In the coming decades, the climate in the U.S. will heat up to potentially disastrous levels. While Wisconsin’s long winters will turn milder, summer temperatures will hit record highs.

That assessment is according to a new study from the nonprofit research group First Street Foundation focusing on extreme heat events nationwide. Jeremy Porter, chief research officer of the Foundation, said climate scientists often warn temperatures will rise a few degrees on average in the coming decades, and to many, that doesn’t sound like much. But he said it spells out catastrophic heat.

“Today, about 7 million people are at risk of potentially hitting 125 degree heat index,” he said. “And in 30 years, that number is going to rise to over 100 million people that are at that same risk. So you can see not only are the average temperatures changing, but the exposure to extreme heat events is also changing.”

At those temperatures, the study said, railroad tracks will become wavy, airport tarmacs will melt and the joints in bridges will swell to unsafe levels. Energy grids are not built to sustain the number of people who will be cranking up the air conditioning, Porter said, which could lead to blackouts. He also said emergency infrastructure isn’t set up to handle the coming heat waves.

While lowering greenhouse gas emissions is still the long term goal, Porter said cities and states need to prepare for the inevitable.

“We’re almost locked in over that time period to what the environment is going to look like in 30 years,” he said. “Anything we do now is going to be to offset additional changes beyond that time period.”

Temperatures in Wisconsin won’t match the extreme highs of states farther south, but Steve Vavrus, a senior scientist at the University of Wisconsin-Madison Nelson Institute’s Center for Climatic Research, said the consequences will likely be worse.

“The places that have the greatest mortality during heat waves are not the hottest places,” he said. “It’s not Arizona and Louisiana that have the most heat-related deaths. It’s places that are not accustomed to it, that don’t have the infrastructure.”

Cities and towns in Wisconsin are not built to withstand extreme heat, he said, and people here are not used to living in dangerously high temperatures. Not everyone has access to air conditioning, and bigger cities like Milwaukee do not have enough tree cover and vegetation, creating urban heat islands. The state needs to build up its infrastructure to deal with the changing climate.

“One thing we can do is provide more early warnings when we do have heat waves coming,” he said. “And providing more public cooling shelters can be very effective, especially for people who don’t have air conditioning. And checking in on vulnerable residents.”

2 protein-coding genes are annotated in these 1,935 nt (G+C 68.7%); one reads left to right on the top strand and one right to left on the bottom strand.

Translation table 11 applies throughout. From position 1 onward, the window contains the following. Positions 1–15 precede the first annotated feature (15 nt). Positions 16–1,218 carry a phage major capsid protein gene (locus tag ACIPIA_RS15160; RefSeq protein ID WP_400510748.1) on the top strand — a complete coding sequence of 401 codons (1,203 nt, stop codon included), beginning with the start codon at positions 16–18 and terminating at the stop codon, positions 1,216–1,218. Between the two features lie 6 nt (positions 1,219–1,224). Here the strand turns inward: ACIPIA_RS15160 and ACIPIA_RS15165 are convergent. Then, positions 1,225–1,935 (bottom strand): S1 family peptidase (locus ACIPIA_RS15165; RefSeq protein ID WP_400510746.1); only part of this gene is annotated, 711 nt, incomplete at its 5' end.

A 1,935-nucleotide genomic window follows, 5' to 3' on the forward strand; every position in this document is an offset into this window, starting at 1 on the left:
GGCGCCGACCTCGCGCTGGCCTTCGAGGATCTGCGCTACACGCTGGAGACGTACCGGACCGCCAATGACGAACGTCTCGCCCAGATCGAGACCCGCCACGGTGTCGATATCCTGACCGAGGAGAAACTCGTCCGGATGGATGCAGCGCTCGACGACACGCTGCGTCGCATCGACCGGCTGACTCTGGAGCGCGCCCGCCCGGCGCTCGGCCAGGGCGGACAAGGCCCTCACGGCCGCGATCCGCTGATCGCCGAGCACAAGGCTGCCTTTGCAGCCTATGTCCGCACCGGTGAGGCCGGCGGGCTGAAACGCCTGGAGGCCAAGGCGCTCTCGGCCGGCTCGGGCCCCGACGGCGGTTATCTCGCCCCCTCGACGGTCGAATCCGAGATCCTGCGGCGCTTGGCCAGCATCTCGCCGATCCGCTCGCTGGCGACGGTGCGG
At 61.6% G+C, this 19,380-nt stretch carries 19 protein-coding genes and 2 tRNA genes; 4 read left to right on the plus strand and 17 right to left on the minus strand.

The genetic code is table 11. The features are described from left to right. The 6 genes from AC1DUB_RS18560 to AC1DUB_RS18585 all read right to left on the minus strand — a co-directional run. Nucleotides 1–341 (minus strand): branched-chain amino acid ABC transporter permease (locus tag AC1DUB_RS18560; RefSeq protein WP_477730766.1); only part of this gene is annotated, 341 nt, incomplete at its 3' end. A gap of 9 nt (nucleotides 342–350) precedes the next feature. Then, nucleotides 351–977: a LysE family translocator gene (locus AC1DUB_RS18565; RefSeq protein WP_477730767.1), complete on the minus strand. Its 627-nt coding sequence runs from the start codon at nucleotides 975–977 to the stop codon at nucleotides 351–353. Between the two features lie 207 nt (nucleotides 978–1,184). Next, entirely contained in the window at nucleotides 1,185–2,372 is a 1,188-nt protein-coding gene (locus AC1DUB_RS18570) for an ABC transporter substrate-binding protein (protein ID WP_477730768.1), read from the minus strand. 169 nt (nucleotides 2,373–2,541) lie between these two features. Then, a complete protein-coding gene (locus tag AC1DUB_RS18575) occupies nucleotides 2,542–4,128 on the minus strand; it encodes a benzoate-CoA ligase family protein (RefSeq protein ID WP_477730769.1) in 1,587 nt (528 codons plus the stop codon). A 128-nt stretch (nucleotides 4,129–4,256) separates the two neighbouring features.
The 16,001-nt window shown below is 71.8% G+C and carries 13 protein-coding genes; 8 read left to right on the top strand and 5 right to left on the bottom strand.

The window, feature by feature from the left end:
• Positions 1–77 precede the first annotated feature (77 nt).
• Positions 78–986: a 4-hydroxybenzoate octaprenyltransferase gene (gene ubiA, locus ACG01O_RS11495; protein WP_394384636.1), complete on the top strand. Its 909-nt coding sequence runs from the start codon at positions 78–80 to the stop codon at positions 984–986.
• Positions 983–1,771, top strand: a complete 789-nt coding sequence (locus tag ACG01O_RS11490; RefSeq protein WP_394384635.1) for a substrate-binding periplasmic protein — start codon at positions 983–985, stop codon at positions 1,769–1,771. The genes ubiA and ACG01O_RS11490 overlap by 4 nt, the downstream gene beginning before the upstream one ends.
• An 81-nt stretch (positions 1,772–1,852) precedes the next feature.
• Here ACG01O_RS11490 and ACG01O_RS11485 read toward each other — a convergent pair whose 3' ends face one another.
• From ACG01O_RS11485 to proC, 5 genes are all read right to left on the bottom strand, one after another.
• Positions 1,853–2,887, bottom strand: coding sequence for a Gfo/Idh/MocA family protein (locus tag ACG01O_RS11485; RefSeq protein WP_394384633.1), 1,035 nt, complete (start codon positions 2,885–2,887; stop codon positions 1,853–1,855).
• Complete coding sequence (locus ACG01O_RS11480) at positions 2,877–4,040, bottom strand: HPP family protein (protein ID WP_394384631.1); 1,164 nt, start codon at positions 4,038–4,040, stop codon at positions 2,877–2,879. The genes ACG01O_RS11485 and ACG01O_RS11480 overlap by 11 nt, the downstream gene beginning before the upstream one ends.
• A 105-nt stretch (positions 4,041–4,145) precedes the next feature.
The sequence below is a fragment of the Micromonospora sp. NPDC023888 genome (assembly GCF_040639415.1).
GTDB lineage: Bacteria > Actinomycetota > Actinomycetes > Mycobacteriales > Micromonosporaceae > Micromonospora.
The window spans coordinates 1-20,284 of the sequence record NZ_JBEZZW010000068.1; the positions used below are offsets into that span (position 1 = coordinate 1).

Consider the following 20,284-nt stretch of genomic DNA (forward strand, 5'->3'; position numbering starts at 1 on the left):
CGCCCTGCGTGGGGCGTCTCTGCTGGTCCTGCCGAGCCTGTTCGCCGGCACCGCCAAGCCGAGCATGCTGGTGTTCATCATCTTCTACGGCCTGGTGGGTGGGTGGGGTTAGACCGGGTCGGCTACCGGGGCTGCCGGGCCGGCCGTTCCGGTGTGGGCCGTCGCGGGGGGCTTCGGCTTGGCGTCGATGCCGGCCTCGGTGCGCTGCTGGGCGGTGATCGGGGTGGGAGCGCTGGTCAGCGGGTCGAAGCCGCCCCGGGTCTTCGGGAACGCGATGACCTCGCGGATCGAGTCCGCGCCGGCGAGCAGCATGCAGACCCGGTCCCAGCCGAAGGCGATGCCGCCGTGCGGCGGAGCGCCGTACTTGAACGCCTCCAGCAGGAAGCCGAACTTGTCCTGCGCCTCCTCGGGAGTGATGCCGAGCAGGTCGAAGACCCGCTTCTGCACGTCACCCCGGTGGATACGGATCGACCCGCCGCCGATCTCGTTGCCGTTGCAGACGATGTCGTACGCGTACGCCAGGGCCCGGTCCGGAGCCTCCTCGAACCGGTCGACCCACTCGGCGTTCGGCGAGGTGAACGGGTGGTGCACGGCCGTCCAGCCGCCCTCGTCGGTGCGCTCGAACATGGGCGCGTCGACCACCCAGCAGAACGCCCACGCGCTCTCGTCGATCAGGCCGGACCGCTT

Older and socially isolated people are more at risk, he said. So are people of color and those in low-income areas — who he said are more likely to live in urban heat islands, work outdoor jobs — and people who live in certain parts of the state.

“In the far north, we have a lot of forests, and that has a natural cooling effect,” Vavrus said. “And areas around the Great Lakes around Lake Superior and especially Lake Michigan, we expect to not have as many hot days as elsewhere in Wisconsin.”

Southwest Wisconsin, though, lacks those buffers.

Data from First Street Foundation projects the temperature in Iron County will top 90 degrees for 15 days in 2052, up from nine days this year. In 2052, temperatures will hit that level for 34 days in Milwaukee, 42 days in Madison, and 47 days in Grant County, up from 32 this year.

Jeff Kindrai, the director and health officer for Grant County, said he’s already seeing the consequences of high temperatures, and the infrastructure to deal with heat isn’t there.

“We have a limited amount of cooling centers … and the nighttime temperatures seem to be rising,” he said.

The county has launched educational campaigns, handing out brochures that promote cooling centers, and they’re bolstering their emergency response systems. Still, he said policymakers need to take further action.

“Making sure that there’s resources available to support individuals, making sure that there’s resources available for further study of impacts that we may not have thought of yet,” Kindrai said, “and then addressing those impacts in a proactive way to minimize any impacts.”

Right now, the southwestern part of the state doesn’t have enough resources to shore up crucial infrastructure, said Jennifer Filipiak, the executive director of the Driftless Area Land Conservancy, which works to protect nature and agriculture in Southwest Wisconsin. Living in Lafayette County, she said she sees the consequences of rising temperatures up close.

“Our communities are rural,” she said. “So we don’t have the same infrastructure and the same resources that a bigger city like Madison might have, for example, to have cooling centers.”

Most people work in agriculture, spending their time outside, she said, and most houses don’t have air conditioning. As temperatures rise, she said they will need to find ways to protect their farms and animals, or risk losing income.

“Things are changing, and we’re having to adapt to those changes, and they’re changing faster than our ability to adapt,” she said. “And that makes it hard, but we’ll do it. We’ll adapt, we’ll figure things out.”

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